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Year : 2022  |  Volume : 65  |  Issue : 3  |  Page : 731-732
Primary glomus tumor of the liver: An uncertain malignant potential tumor

1 Department of Pathology, Shibei Hospital, Jing'an District, Shanghai, China
2 Department of Pathology, Jiangxi Maternal and Child Health Hospital, Nanchang, China
3 Department of Pathology, Fudan University Zhongshan Hospital, Shanghai, China
4 Department of Diagnosis, Ningbo Diagnostic Pathology Center, Ningbo, China

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Date of Submission26-Apr-2021
Date of Decision11-Aug-2021
Date of Acceptance22-Nov-2021
Date of Web Publication21-Jul-2022

How to cite this article:
Chang Y, He D, Ji Y, Ge R. Primary glomus tumor of the liver: An uncertain malignant potential tumor. Indian J Pathol Microbiol 2022;65:731-2

How to cite this URL:
Chang Y, He D, Ji Y, Ge R. Primary glomus tumor of the liver: An uncertain malignant potential tumor. Indian J Pathol Microbiol [serial online] 2022 [cited 2022 Aug 15];65:731-2. Available from: https://www.ijpmonline.org/text.asp?2022/65/3/731/351602

Dear Editor,

Glomus tumor (GT) is a stromal tumor originating from the neuromuscular vascular sphere surrounding the arteriovenous anastomosis. GT is composed of tumor cells with a resemblance of modified smooth muscle cells in the normal glomus body, most of which are present in the distal extremities.[1] GT seldom occurs in solid organs, since glomus bodies are absent or rarely present in these organs.[2] This report illustrates the presence of the glomus tumor in an unusual location.

A 59-year-old man presented with the right upper abdominal discomfort for over two months. Laboratory examinations show that he tested positive for HBsAg, HBeAg, and HBcAb. The liver function test showed ALT 24 IU/l, AST 23 IU/l, AIb 38 g/L, GIb 31.1 g/L, A/G 1.2, AFP 8.45 ug/L, and HBV-DNA 9.13 × 103 U/mL. The tumor markers (such as CEA-CA125-CA199-F-PSA-T-PSA-F-PSA/T-PSA) were within normal range. Ultrasonographic examination and CT scan showed a hepatic solid mass at the left lobe [Figure 1], which suggests the possibility of hepatic carcinoma. The patient underwent partial hepatectomy.

Grossly, partial liver tissue measured 5 cm × 4 cm × 4 cm. The cut surface revealed a well-demarcated tumor measuring 3 cm in diameter with a thin capsule, and a dark-red color and solid consistency [Figure 2]a Microscopically, the tumor cells were round or oval with uniform size and were arranged around the thin-walled blood vessels or sinuses in a hemangiopericytoma manner. Tumor nuclei were round with distinct nucleoli, no nuclear atypia, rare mitoses (0–2/50 HPF) without pathological mitoses [Figure 2]b. Immunostains showed that the tumor cells were diffused and strongly positive for SMA [Figure 2]c and calponin [Figure 2]d, but negative for Synaptophysin, Chromogranin A, CD56, Cytokeratin, Epithelial membrane antigen (EMA), S-100, HMB45, Desmin, and C-kit. The labeling index of Ki-67 (MIB-1) was <2%. The immunostain for CD34 highlighted the vascular network. Based on these findings, the patient was diagnosed with a primary liver GT. No further treatment was performed after the operation. Until now (72 months of follow-up), the patient has been well and symptom-free, with no evidence of tumor recurrence after the complete removal.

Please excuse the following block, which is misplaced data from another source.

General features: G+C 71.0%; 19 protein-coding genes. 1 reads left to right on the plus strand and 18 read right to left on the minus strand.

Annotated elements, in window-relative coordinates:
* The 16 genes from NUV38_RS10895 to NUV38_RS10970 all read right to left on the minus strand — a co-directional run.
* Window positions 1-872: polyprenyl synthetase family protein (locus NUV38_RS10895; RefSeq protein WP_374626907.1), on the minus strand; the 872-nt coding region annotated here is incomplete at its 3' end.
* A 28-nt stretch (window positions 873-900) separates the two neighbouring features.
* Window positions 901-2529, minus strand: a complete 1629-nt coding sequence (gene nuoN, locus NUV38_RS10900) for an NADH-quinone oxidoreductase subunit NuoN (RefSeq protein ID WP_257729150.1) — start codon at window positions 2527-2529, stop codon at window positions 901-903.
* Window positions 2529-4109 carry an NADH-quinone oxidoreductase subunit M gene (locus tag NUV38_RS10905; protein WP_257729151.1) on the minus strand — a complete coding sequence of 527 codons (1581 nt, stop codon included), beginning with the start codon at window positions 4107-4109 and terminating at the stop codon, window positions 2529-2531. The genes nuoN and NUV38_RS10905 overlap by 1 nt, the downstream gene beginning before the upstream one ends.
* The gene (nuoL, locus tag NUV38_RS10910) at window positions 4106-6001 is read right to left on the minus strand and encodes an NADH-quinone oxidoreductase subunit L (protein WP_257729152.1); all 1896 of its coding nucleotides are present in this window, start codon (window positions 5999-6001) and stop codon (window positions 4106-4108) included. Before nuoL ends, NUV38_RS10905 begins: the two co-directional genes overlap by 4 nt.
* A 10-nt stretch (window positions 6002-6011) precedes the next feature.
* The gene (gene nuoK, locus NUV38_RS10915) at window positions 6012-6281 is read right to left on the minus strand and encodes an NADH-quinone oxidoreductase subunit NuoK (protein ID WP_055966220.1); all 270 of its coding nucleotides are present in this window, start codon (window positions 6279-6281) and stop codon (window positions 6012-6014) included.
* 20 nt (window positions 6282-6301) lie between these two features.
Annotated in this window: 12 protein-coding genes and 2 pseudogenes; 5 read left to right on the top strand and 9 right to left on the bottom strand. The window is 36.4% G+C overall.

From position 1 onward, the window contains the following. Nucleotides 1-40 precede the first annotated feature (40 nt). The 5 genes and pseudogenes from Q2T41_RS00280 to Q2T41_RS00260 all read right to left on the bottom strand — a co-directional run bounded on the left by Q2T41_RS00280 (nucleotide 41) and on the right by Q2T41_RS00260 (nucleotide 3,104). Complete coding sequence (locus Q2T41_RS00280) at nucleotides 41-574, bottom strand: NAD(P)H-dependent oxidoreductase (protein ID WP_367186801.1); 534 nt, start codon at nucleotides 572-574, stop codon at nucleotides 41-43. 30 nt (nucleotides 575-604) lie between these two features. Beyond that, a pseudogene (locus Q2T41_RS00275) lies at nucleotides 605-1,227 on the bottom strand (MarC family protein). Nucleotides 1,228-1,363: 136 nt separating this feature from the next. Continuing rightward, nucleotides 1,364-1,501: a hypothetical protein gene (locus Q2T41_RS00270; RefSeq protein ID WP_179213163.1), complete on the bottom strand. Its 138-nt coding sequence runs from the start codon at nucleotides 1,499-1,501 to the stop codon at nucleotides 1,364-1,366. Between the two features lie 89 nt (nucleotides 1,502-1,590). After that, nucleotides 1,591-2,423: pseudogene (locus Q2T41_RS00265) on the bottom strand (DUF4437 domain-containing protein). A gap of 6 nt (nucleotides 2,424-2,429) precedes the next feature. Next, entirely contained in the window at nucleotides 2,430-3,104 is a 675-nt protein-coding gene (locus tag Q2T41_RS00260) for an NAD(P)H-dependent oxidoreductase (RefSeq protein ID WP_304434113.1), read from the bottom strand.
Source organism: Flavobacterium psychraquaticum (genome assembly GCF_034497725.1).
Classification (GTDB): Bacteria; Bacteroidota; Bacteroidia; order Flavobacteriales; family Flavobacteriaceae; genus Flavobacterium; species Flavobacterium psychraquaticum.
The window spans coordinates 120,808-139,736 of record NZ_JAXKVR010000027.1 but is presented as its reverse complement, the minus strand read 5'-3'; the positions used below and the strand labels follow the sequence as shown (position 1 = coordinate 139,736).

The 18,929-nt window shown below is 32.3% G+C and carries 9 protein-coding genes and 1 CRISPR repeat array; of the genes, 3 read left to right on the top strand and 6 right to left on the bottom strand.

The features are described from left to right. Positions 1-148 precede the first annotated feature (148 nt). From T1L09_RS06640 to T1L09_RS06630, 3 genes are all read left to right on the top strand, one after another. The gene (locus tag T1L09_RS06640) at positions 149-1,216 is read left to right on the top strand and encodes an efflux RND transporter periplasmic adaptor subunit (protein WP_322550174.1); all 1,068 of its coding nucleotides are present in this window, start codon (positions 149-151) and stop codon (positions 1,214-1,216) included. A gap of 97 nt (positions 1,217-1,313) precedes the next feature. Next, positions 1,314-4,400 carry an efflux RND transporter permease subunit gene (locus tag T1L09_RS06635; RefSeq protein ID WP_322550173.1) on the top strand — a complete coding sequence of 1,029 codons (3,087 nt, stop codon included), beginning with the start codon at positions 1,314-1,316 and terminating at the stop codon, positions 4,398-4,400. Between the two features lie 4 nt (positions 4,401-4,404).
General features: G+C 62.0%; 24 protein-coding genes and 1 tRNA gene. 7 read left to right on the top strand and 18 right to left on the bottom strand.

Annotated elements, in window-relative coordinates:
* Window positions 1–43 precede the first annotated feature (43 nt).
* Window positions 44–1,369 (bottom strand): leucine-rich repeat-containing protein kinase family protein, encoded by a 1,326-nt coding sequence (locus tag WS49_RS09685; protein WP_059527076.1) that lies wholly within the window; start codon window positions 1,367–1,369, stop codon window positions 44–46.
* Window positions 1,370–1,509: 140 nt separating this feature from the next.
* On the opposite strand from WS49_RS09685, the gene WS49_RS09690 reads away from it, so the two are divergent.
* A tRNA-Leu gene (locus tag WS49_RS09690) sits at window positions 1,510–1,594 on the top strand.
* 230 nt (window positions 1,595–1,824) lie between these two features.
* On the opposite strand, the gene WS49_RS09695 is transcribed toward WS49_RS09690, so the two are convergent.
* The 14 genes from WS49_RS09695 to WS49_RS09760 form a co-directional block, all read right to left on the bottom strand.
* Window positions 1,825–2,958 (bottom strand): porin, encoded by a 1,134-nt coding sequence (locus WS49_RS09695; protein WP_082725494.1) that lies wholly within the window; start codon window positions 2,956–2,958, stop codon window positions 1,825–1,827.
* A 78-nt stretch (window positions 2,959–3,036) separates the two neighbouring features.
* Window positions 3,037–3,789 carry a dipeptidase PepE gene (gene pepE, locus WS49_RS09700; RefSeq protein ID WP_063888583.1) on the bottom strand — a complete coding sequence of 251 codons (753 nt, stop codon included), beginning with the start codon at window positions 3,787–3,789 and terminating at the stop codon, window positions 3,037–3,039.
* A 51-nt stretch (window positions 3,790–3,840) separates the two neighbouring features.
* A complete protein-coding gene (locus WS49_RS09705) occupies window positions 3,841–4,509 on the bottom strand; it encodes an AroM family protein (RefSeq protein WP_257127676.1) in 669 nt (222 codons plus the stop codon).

Figure 1: Computed tomography shows a hepatic mass at the left lobe

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Figure 2: (a) The tumor is dark-red in cut surface with focal hemorrhage. (b) Tumor cells are uniform in size with arrangement around the thin-wall blood (HE Stain × 100). (c) Tumor cells are positive for SMA (IHC Stain × 100). (d) Positive staining of calponin (IHC Stain × 100)

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sThe primary liver GT was first reported by Gassel et al.[3] Up to now, only 7 cases of liver GT have been reported in available studies except our case.[4],[5],[6] In contrast to ordinary lesions, which equally affect both sexes, liver GT may be prevalent in men. The mass diameter was 3–21 cm, which was substantially larger than common cutaneous GT. Five patients had symptoms of abdominal pain and discomfort, while the other two patients experienced the loss of appetite, weight loss and fullness in the epigastrium, and a long history of pain similar to cutaneous GT.[5] Liver GT may have different clinicopathological features from the soft tissues in some part.[6]